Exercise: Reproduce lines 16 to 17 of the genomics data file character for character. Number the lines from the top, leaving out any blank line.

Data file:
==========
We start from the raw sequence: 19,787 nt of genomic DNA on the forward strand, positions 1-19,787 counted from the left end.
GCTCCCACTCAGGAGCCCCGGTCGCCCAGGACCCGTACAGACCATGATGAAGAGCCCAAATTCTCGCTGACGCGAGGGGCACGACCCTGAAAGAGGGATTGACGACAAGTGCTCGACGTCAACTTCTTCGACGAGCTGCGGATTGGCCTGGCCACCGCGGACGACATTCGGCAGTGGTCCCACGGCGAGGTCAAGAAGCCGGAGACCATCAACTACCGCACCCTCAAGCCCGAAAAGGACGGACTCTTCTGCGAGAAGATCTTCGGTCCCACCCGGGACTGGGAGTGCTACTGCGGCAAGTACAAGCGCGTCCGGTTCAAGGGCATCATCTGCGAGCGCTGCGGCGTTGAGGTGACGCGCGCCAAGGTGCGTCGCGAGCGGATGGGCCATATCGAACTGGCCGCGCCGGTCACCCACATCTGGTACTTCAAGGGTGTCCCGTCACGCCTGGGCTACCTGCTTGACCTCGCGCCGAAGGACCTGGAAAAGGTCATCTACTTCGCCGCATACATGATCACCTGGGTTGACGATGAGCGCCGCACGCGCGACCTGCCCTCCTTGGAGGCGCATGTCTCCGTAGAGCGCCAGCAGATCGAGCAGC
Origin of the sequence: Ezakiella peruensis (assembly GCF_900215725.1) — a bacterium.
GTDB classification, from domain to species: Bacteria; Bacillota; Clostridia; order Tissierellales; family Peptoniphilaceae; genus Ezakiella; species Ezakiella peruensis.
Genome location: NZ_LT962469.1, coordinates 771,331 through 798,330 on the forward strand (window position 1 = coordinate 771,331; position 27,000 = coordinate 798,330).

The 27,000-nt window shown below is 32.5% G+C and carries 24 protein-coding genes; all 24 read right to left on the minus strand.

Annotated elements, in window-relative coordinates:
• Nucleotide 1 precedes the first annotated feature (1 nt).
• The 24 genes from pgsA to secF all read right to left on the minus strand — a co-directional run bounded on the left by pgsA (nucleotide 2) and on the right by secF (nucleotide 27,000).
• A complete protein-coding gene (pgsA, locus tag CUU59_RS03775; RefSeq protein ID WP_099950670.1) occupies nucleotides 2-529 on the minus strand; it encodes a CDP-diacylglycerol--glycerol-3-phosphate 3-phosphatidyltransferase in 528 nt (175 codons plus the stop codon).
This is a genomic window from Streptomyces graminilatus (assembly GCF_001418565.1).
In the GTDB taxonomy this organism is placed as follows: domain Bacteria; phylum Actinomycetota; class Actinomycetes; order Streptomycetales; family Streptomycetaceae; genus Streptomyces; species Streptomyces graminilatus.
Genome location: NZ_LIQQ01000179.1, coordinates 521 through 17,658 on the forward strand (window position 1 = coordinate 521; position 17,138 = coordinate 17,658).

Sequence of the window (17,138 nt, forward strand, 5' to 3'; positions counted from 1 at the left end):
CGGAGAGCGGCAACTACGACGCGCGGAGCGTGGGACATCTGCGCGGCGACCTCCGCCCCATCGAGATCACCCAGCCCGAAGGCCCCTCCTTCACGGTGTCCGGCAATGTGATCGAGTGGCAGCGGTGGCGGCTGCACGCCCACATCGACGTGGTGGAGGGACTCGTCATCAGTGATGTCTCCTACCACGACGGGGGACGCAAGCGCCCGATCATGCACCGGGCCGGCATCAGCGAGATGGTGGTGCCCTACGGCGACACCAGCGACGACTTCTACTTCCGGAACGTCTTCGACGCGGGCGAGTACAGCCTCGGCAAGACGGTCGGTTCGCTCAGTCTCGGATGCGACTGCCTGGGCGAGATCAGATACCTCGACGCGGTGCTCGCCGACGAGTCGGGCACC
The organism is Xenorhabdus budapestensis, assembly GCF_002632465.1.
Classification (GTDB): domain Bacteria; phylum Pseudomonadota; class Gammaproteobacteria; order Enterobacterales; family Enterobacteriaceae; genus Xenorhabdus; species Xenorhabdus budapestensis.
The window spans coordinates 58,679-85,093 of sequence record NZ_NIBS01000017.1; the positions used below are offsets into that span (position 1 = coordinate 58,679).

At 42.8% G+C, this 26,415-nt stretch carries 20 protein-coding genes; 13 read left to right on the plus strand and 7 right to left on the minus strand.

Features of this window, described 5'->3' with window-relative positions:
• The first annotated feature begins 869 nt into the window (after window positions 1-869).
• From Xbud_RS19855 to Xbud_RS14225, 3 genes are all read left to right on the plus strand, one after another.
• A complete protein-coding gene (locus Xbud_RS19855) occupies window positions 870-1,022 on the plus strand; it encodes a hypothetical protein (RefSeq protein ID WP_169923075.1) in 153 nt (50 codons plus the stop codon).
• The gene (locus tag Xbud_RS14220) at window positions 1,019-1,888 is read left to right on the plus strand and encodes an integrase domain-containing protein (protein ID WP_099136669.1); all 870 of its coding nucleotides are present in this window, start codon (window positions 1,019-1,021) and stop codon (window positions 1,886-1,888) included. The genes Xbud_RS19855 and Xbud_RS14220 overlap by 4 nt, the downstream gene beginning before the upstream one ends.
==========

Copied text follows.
The organism is Xenorhabdus budapestensis, assembly GCF_002632465.1.
Classification (GTDB): domain Bacteria; phylum Pseudomonadota; class Gammaproteobacteria; order Enterobacterales; family Enterobacteriaceae; genus Xenorhabdus; species Xenorhabdus budapestensis.